NASA was the first to start developing this kind of control and separation system. They dubbed theirs UTM (UAS Traffic Management). UTM is focused mostly on keeping UAS and manned aviation separated, as well as ensuring that no traffic conflicts exist between UAS. It is expected that UTM will be rolled out in several iterations, with subsequent iterations able to handle increasingly complex environments through increasing automation. Eventually UTM is expected to handle flights anywhere in the country, from the rural countryside to high population density urban environments. To enable this, a registration system for UAS will be necessary. Drones will have to conform to certain standards before they will be able to enter UTM controlled airspace. For example, the UTM system will check if a particular UAS is built to an approved performance standard before it redirects it to an urban environment where any emergencies could have a high potential to cause disruption and create safety concerns.

Europe is also laying the foundations for its own UAS traffic control system and working on a UTM concept called U-Space. U-Space is even more ambitious then NASA’s UTM. The concept of U-Space envisions that eventually it will be possible to seamlessly share the same airspace between manned and unmanned aviation users.

The inevitable result of UTM and U-Space is a much more dynamic airspace. Such systems will be able to establish dynamic geo-fences for UAS where necessary (for example in case of unexpected diversions of manned aircraft or helicopter emergency flights). It is also conceivable that sometimes UAS might get priority over manned aircraft (for example when transporting vital cargo).

However, these ambitious visions require appropriate and common technology performance standards to be in place. It’s important here to distinguish between ‘performance standards’ and ‘standardised technology’, as standardising drone technology would severely limit the UAS market. For example, we don’t all drive the same make of car (no standardised technology), but we do all have seatbelts that function correctly, regardless of who made them (common performance standards).

Autonomously operated aerial vehicles and spaceships have been around for years (the US military pioneered large scale semiautonomous operational UAV use in the 1960s), and control systems for autonomous aircraft could already easily handle most types of autonomous UAS flights. Today, even relatively cheap consumer grade drones have ‘return to home’ and ‘autoland’ features. Control systems are, therefore, not a constraint for the adoption of autonomous UAS.

The issues are firstly the sheer number of UAS flights that would have to be controlled, and secondly ensuring that appropriate separation is maintained. To ensure safety, any UTM type system will need accurate position information for both UAS and manned aviation traffic. For manned aviation, positioning systems such as ADS-B work very well. However, it is far from certain that they could be successfully used in UAS. This is both due to the difficulty of decreasing the hardware size to make it suitable for use in drones and ensuring that a high number of concurrent users can be supported in a limited airspace volume. For instance, given the high number of drones envisaged, the communication protocols might quickly become saturated. Another factor is that systems such as ADS-B are geared towards aircraft, which are typically faster and fly higher than many of the UAS types expected to be used in the future.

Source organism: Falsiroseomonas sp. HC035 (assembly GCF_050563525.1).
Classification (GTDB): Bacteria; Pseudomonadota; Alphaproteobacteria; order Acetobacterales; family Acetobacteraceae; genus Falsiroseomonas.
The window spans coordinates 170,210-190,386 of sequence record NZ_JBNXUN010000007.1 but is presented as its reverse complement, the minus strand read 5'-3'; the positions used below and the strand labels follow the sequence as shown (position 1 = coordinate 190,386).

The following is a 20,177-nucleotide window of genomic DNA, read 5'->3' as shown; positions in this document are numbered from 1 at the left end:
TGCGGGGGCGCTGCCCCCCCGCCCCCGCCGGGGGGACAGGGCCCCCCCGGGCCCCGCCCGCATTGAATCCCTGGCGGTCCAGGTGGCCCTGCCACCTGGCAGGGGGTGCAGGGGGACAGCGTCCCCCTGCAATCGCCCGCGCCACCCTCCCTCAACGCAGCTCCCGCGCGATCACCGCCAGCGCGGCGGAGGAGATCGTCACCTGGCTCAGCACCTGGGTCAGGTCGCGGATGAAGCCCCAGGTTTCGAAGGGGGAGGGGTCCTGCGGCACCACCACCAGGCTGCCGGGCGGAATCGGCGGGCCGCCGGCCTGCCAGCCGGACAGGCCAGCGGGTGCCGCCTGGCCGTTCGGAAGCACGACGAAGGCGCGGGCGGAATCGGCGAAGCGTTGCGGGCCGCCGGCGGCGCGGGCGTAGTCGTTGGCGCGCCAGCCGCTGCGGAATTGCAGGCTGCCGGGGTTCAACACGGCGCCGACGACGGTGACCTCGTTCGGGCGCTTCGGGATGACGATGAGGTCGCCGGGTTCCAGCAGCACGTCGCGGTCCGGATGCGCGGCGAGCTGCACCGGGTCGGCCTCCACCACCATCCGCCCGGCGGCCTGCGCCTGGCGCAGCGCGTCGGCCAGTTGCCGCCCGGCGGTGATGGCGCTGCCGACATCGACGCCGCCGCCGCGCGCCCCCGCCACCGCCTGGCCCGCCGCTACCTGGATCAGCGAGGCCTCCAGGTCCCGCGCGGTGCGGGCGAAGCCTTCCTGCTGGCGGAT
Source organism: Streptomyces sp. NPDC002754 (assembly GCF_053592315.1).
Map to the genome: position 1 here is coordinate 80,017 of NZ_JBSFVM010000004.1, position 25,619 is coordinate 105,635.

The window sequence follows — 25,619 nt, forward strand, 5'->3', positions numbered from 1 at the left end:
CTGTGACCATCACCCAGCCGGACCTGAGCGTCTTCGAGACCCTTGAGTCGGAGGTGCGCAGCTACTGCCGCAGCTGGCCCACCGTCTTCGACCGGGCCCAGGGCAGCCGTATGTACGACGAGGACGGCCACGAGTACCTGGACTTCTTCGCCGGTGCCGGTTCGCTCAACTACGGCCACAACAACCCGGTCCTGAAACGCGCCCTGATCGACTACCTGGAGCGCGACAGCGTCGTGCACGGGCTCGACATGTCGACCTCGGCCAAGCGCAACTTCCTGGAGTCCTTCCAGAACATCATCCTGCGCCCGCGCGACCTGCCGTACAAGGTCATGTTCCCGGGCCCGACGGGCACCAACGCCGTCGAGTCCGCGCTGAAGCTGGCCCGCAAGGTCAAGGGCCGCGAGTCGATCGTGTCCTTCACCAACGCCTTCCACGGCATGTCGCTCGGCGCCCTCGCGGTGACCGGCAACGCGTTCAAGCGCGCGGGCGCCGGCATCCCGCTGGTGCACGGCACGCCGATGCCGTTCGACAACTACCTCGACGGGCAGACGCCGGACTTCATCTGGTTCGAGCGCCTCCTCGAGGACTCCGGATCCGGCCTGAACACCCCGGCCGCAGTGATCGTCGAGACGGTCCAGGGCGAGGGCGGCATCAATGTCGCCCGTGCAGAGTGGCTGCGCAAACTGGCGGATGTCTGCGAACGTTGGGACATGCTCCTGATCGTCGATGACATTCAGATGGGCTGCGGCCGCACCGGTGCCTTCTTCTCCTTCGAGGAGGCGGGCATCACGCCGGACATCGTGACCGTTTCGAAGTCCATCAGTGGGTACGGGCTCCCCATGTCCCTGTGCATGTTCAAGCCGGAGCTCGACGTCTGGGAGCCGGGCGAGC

A positioning system such as GNSS could be a viable solution, especially since it is proven, in use operationally, and multiple mass market receivers exist already. However, even if GNSS is used to obtain positional information the data still has to be relayed to the UTM system. It is not yet clear how this could be achieved. One possibility is that systems such as 4G/5G GSM might be adapted to relay UAS positional information.

Finally, in cases of unexpected flight route changes, standardised ‘detect and avoid’ technologies for UAS to UAS, and UAS to manned aircraft, will have to be developed. Here, systems developed for other autonomous vehicles (such as cars) could be useful. But it is far from clear how cross-compatibility and common standards for such systems would be assured for different types of UAS.

Apart from purely technological issues, psychological barriers might also slow down widespread UAS adoption. It is not clear how quickly (if at all) people will accept autonomous control of services such as UTM control of drones, personal air taxis and/or eventually manned aviation. Drones can cause concern to people they overfly. In the US, there have already been instances of drones being shot down by annoyed residents.

UAS are creating significant disruption in the aviation industry, and there are still questions to be answered as to how (and whether) to integrate them into air traffic control. Regulation, and widespread adoption of automated systems (enabled by new technology) will be necessary to maintain aviation safety levels, even though many new airspace users are present. These fundamental changes create significant opportunities for new market entrants and will no doubt have a major impact on how we think about airspace, as well as our daily lives.

About the author: Piotr Sirko is a consultant with Helios, the aviation consultancy of Egis. During his time at Helios he has worked on the implementation of novel technologies within aviation and is especially interested in how UAS will change the aviation landscape. Piotr is also a glider pilot and before joining Helios completed a PhD at University College London.

[1] European Drones Outlook Study 2016

[2] UK airprox board: “Current drone airprox count and information”

[3] http://www.bbc.co.uk/news/uk-england-36734096